San Marzano tomatoes are the god of the tomato world. Grown in the Sarno Valley, just outside Naples, they take their goodness from the fertile volcanic soils of Mount Vesuvius and the gentle sea breeze of the Gulf of Naples. Sunshine is baked in.

Picked by hand at their perfect ripeness between August and September, San Marzano tomatoes – or Pomodoro S. Marzano dell’Agro Sarnese-Nocerino to give them their full title – are longer and thinner than a run-of-the-mill plum tomato. They have thick deep-red skin that is easy to peel, and, unlike their four- or five-seedpod cousins, they only have two seed pods, so fewer seeds to mess with your sauce.

Why are San Marzano tomatoes good for pizzas?

Meaty, fleshy, tangy and just a little bit sweet, San Marzano tomatoes are widely considered the best pizza sauce makers in the world. They hit the literal sweet spot where delicate acidity and sweetness meet to deliver a divinely tomatoey intensity. That balance creates a taste frame for your pizza’s rich meats and cheeses to shine.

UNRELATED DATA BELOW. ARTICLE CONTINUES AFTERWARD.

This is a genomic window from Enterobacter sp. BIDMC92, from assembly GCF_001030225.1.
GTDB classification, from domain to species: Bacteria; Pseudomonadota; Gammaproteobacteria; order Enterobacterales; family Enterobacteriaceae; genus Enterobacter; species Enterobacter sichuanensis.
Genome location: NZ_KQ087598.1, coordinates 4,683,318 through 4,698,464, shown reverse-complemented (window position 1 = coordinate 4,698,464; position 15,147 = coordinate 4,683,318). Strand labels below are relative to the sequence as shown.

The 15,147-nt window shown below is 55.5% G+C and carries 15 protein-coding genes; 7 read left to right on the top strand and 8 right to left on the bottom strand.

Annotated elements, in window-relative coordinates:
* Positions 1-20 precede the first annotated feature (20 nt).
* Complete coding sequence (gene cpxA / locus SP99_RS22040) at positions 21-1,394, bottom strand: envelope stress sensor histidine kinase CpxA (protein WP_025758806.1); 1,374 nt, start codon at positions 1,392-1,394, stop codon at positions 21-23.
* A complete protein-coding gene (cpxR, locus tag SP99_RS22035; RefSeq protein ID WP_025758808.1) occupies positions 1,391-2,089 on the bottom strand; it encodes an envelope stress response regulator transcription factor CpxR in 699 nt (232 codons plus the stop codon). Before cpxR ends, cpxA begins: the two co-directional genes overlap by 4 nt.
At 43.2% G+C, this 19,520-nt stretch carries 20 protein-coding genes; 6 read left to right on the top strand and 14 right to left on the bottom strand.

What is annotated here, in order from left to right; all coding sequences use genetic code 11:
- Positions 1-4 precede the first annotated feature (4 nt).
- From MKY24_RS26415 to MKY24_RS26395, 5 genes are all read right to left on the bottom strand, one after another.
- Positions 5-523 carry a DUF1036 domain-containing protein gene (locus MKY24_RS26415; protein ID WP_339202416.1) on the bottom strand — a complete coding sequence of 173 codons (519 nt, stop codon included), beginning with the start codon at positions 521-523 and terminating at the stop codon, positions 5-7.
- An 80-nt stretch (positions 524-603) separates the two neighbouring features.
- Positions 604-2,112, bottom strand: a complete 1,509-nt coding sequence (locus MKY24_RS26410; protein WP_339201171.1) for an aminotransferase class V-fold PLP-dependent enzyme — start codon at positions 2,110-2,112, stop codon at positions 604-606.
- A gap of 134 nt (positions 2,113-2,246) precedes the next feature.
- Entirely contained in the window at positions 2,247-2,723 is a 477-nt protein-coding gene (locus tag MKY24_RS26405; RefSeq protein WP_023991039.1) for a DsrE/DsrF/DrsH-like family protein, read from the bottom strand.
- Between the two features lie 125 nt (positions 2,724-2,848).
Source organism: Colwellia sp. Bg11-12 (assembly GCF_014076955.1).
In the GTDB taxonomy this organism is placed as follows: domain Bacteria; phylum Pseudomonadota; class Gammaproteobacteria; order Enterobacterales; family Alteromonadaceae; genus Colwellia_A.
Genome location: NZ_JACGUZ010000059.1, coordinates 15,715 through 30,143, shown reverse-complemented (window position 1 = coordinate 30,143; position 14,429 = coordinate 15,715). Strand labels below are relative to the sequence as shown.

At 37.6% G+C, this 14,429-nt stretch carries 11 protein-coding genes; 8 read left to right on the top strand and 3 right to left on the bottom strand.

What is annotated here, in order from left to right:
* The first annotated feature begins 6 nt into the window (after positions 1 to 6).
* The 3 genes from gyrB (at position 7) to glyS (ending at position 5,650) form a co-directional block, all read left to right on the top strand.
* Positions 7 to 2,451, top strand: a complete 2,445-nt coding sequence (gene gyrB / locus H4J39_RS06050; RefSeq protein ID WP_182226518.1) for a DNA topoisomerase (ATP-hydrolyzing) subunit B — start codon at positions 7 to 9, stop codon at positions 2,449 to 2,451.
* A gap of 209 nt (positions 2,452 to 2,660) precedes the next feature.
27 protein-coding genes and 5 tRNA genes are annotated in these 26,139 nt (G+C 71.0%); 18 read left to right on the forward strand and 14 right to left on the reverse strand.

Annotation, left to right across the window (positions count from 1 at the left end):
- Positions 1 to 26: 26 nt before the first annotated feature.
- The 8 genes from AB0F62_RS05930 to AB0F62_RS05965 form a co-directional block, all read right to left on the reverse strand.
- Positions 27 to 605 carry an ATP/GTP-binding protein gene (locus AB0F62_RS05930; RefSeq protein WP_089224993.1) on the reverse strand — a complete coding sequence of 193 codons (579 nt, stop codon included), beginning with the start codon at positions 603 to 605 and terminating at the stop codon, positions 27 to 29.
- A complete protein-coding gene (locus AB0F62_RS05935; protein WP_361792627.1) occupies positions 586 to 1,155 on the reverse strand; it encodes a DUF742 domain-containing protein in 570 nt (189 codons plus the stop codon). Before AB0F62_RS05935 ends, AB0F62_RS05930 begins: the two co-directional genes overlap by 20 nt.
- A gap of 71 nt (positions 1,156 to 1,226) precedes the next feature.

Behind every great pizza, there’s a great San Marzano tomato sauce.

Do all pizzas use San Marzano tomatoes?

Alas, there aren’t enough San Marzano tomatoes to cover all five-billion pizzas sold each year. So no, San Marzano tomatoes don’t grace every pizza. But the Associazione Verace Pizza Napoletana, the Association of the True Neapolitan pizza, dictates that an authentic Neapolitan pizza must only use San Marzano tomatoes for its sauce.

Are San Marzano tomatoes only grown in Italy?

No. You can buy San Marzano seeds and grow the godly tomatoes anywhere, but only those grown, picked and tinned in Campania, in the Naples countryside, are allowed to carry the prestigious EU Denominazione d’Origine Protetta (DOP) stamp. The DOP mark sets the tomatoes apart as Italian royalty, proving the growers have followed strict guidelines, even in those idyllic tomato fields.

Where do I buy San Marzano tomatoes?

Pomodoro S. Marzano dell’Agro Sarnese-Nocerino ship worldwide, so you can pick them up in your supermarket shop. In the UK, look for their full name and DOP on the tin – they aren’t sold just as ‘San Marzano’ tomatoes. Also, they are never sold chopped or crushed, only as whole peeled plum tomatoes, sometimes even with a twig of vine.

Tell me a fun fact about tomatoes

The Italian word for tomato, pomodoro, means golden apple, pomo for is apple; d’oro is ‘of gold’. But tomatoes are red. Confused? When tomatoes first arrived in Europe from the Andes, they were yellow.

Bonus fun fact: for a very long time, Europeans thought tomatoes were poisonous, but now we know them to be a superfood, loaded with vitamin C and lycopene, which reduces the risk of cardiovascular disease and cancer.

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